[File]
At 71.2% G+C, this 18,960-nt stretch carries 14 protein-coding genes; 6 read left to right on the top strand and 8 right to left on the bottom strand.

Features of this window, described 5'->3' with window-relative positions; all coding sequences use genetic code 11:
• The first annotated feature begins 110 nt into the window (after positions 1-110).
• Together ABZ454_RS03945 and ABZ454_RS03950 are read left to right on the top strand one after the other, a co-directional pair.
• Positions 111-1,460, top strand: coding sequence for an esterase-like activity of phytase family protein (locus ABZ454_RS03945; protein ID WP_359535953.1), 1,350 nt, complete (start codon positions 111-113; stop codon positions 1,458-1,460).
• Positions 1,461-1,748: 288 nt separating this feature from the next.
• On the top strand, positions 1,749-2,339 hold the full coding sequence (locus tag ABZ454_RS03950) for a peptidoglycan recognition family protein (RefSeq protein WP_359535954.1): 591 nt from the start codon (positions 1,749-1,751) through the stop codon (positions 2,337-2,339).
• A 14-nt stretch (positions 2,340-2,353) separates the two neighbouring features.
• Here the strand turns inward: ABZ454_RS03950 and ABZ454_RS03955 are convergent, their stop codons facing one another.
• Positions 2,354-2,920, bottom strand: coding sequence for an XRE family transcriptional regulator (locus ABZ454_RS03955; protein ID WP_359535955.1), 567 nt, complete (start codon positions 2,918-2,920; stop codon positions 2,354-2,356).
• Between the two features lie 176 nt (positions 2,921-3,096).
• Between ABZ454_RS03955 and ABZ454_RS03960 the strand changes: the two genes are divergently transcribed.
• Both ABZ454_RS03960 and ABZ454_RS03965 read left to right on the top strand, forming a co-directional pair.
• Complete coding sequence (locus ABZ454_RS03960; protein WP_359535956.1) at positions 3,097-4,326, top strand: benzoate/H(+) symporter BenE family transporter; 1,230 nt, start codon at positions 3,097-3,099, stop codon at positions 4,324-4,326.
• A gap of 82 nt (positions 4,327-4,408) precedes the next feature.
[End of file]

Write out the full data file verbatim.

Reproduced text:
At 71.2% G+C, this 18,960-nt stretch carries 14 protein-coding genes; 6 read left to right on the top strand and 8 right to left on the bottom strand.

Features of this window, described 5'->3' with window-relative positions; all coding sequences use genetic code 11:
• The first annotated feature begins 110 nt into the window (after positions 1-110).
• Together ABZ454_RS03945 and ABZ454_RS03950 are read left to right on the top strand one after the other, a co-directional pair.
• Positions 111-1,460, top strand: coding sequence for an esterase-like activity of phytase family protein (locus ABZ454_RS03945; protein ID WP_359535953.1), 1,350 nt, complete (start codon positions 111-113; stop codon positions 1,458-1,460).
• Positions 1,461-1,748: 288 nt separating this feature from the next.
• On the top strand, positions 1,749-2,339 hold the full coding sequence (locus tag ABZ454_RS03950) for a peptidoglycan recognition family protein (RefSeq protein WP_359535954.1): 591 nt from the start codon (positions 1,749-1,751) through the stop codon (positions 2,337-2,339).
• A 14-nt stretch (positions 2,340-2,353) separates the two neighbouring features.
• Here the strand turns inward: ABZ454_RS03950 and ABZ454_RS03955 are convergent, their stop codons facing one another.
• Positions 2,354-2,920, bottom strand: coding sequence for an XRE family transcriptional regulator (locus ABZ454_RS03955; protein ID WP_359535955.1), 567 nt, complete (start codon positions 2,918-2,920; stop codon positions 2,354-2,356).
• Between the two features lie 176 nt (positions 2,921-3,096).
• Between ABZ454_RS03955 and ABZ454_RS03960 the strand changes: the two genes are divergently transcribed.
• Both ABZ454_RS03960 and ABZ454_RS03965 read left to right on the top strand, forming a co-directional pair.
• Complete coding sequence (locus ABZ454_RS03960; protein WP_359535956.1) at positions 3,097-4,326, top strand: benzoate/H(+) symporter BenE family transporter; 1,230 nt, start codon at positions 3,097-3,099, stop codon at positions 4,324-4,326.
• A gap of 82 nt (positions 4,327-4,408) precedes the next feature.